Kabul terror attack ‘may prompt a rethink for Chinese investors’
- The hotel targeted by Islamic State on Monday is known as the ‘go-to’ place for the many business visitors from China to Afghanistan
- While Beijing does not formally recognise the Taliban government, millions in Chinese aid has been donated and investment talks initiated
Local media reported shots and explosions coming from the hotel, while witnesses told Chinese state media that a gunfight had lasted for an hour and more than 10 explosions occurred.
Chinese tabloid Global Times, affiliated to Communist Party mouthpiece People’s Daily, said the hotel was the largest run by Chinese nationals in Afghanistan.
Five Chinese nationals were injured and some Afghan security officers were killed in the terrorist attack, Chinese foreign ministry spokesman Wang Wenbin said on Tuesday.
Wang said the incident was “an extremely outrageous terrorist attack” and urged the Afghan side “to look thoroughly into the attack” and “take strong and resolute measures to ensure the security” of Chinese people and property.
A Chinese embassy task force arrived on the scene on the day of the attack and has been working with Afghan authorities to conduct rescue operations, offer medical treatment and arrange shelter for affected people, Wang said.
Wang also asked Chinese nationals in Afghanistan “to leave and evacuate the country as soon as possible” and “take extra safety precautions and enhance emergency preparedness”.
Frank Zheng Gang, whose consulting firm Keen Risk Solution has employees in Kabul, said: “Our basic assessment now is that the attack was targeted at Chinese.”
Zheng, whose company provides assessment services for Chinese companies in Afghanistan, said safety risks had surged significantly in Kabul since August, with reports of increasing terrorist activities.
“The Taliban made promises that they will protect Chinese investment, but the investment environment has not improved … for things like terrorist attacks, it’s not something that can be prevented.”
Zheng said the business and security environment for Chinese businesses in Afghanistan had been especially challenging in the past year.
“Security has always been the number one issue for operating in Afghanistan. But it is also one of many, including the … new rules the Taliban are trying to introduce, impacts of the US’ ongoing pressure and sanctions, the complexity to adapt to the culture and religion and the lack of basic infrastructure,” he said.
“My understanding is that in the past year, Chinese businesses’ profitability has been very limited.”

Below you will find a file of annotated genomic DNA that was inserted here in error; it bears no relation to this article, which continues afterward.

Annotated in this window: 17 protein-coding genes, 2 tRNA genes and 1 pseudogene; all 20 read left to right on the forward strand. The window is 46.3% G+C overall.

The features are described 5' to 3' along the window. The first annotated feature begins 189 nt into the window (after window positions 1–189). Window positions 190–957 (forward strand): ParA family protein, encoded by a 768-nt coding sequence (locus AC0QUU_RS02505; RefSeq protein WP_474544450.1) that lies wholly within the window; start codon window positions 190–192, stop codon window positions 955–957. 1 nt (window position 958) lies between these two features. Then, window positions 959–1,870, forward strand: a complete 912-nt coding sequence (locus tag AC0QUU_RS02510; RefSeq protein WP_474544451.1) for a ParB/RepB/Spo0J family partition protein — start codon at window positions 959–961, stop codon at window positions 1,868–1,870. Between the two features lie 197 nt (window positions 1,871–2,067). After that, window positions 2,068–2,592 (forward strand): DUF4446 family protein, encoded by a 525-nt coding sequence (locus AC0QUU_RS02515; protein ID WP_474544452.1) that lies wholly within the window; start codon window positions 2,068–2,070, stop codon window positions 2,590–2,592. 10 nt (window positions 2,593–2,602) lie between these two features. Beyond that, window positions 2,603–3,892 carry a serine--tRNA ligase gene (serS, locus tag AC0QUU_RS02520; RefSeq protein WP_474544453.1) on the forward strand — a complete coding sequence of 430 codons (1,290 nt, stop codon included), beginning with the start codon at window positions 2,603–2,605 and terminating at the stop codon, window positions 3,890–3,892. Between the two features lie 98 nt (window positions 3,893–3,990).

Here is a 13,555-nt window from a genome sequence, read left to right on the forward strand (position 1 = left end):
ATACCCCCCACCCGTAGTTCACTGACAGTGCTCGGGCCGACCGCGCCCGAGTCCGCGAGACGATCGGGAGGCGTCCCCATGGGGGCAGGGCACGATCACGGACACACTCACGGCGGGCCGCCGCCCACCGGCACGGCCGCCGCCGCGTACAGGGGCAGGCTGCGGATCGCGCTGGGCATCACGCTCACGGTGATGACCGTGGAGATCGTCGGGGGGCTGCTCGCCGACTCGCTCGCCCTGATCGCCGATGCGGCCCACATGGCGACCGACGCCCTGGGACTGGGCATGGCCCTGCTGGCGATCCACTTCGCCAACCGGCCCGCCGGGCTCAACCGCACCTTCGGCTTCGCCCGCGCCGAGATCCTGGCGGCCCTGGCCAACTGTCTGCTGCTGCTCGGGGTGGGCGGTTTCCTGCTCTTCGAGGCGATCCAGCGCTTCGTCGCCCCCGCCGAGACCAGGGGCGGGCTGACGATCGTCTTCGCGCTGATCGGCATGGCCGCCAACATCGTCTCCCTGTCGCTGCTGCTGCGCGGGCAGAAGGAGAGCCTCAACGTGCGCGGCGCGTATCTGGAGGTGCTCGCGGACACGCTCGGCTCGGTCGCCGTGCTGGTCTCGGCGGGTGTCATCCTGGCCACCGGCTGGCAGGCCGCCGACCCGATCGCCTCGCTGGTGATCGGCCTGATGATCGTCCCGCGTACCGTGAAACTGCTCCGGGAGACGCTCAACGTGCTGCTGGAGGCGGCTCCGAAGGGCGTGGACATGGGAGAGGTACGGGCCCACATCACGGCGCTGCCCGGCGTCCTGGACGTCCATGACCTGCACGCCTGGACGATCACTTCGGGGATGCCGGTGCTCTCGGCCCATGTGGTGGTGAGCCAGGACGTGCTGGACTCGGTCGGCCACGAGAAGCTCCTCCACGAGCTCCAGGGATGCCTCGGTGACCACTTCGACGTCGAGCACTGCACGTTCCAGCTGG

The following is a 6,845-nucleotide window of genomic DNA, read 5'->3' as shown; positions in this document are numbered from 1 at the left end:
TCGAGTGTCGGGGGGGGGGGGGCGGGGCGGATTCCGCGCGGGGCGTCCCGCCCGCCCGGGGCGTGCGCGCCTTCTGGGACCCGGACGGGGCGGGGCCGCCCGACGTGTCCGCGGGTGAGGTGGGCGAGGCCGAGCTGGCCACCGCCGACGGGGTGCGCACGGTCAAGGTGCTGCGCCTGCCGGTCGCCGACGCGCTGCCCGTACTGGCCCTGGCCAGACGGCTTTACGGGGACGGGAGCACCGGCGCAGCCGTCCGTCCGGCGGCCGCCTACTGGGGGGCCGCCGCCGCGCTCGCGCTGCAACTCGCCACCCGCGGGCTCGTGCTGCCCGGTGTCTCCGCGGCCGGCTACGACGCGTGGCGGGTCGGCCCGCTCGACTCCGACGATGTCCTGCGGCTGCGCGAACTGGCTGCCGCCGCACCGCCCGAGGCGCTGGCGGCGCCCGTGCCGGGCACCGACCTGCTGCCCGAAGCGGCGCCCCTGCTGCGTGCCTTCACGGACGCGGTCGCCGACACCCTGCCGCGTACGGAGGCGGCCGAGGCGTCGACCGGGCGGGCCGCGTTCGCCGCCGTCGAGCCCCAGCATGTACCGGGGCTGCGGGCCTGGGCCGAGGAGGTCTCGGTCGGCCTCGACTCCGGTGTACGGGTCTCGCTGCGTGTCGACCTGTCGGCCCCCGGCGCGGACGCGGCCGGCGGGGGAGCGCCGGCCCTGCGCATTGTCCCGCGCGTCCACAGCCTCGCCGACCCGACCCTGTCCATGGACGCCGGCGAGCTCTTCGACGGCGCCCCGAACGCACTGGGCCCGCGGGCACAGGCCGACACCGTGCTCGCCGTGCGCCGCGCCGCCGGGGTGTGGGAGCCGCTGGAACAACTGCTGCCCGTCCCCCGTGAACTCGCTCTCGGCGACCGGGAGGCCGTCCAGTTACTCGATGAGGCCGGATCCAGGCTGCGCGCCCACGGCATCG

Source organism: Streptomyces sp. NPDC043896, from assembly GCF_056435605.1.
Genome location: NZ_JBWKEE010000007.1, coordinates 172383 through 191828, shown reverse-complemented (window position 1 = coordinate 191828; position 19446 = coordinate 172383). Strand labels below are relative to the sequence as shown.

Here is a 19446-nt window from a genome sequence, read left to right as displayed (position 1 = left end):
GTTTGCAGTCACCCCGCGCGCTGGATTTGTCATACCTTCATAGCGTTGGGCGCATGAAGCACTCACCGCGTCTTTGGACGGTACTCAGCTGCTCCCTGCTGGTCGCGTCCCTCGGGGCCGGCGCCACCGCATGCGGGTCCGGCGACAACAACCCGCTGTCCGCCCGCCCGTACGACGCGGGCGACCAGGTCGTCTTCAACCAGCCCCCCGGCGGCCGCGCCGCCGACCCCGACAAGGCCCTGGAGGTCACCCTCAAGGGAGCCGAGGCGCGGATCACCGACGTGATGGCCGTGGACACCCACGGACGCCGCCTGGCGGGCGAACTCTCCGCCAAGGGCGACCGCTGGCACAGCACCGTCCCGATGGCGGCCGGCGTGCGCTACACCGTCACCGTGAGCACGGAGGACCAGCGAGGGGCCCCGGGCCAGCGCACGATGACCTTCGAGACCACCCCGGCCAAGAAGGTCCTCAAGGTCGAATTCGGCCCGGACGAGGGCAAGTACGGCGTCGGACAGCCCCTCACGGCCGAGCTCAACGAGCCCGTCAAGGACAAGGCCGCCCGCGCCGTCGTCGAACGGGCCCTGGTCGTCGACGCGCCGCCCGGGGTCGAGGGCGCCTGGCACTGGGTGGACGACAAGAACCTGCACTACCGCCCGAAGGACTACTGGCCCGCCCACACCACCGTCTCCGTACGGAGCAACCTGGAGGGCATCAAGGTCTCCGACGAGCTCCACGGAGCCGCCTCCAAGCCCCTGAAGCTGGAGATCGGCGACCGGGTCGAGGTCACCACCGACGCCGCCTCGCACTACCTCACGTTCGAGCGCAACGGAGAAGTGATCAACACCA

When the Taliban retook control of Kabul after the withdrawal of US troops in August last year, many questioned the group’s commitment to sever links with terrorist organisations.
The issue was a particular concern for China, which shares a mountainous 76km (47 mile) border with Afghanistan. China urged the Taliban to rein in the East Turkestan Islamic Movement, which Beijing blames for terrorist and separatist activities in its western region of Xinjiang.
The Taliban government has not been formally recognised by any country, including China, but Beijing has donated millions in aid and sent state companies to discuss investment plans.
The Taliban hopes Chinese investment can turn Afghanistan’s rich and untapped natural resources into revenue to salvage the country’s collapsing economy.
Zhu Yongbiao, professor at Lanzhou University’s school of politics and international relations, said the cause of the latest attack was the Taliban’s failure to eliminate al-Qaeda and Islamic State forces as promised.
The political situation in Afghanistan was “not improving as many have expected [and] to some extent, is deteriorating”, Zhu said, adding that Chinese citizens in Afghanistan would “definitely” face an increased risk as places where foreigners gather were likely to be targeted.
Zhu said the attack could be part of a “vicious circle”, with attacks on the Russian and Pakistani embassies in Kabul in recent days.
Terrorist forces may have more incentive to aim at foreign targets, creating “long-term threats on a large scale”, he said.
Zhu said the latest attack was a warning that could dissuade many people to reconsider their investment decisions in Afghanistan.
“The most important lesson for now is an objective evaluation of the safety in Afghanistan, instead of blindly expanding investments in the country, especially for private entrepreneurs,” he said.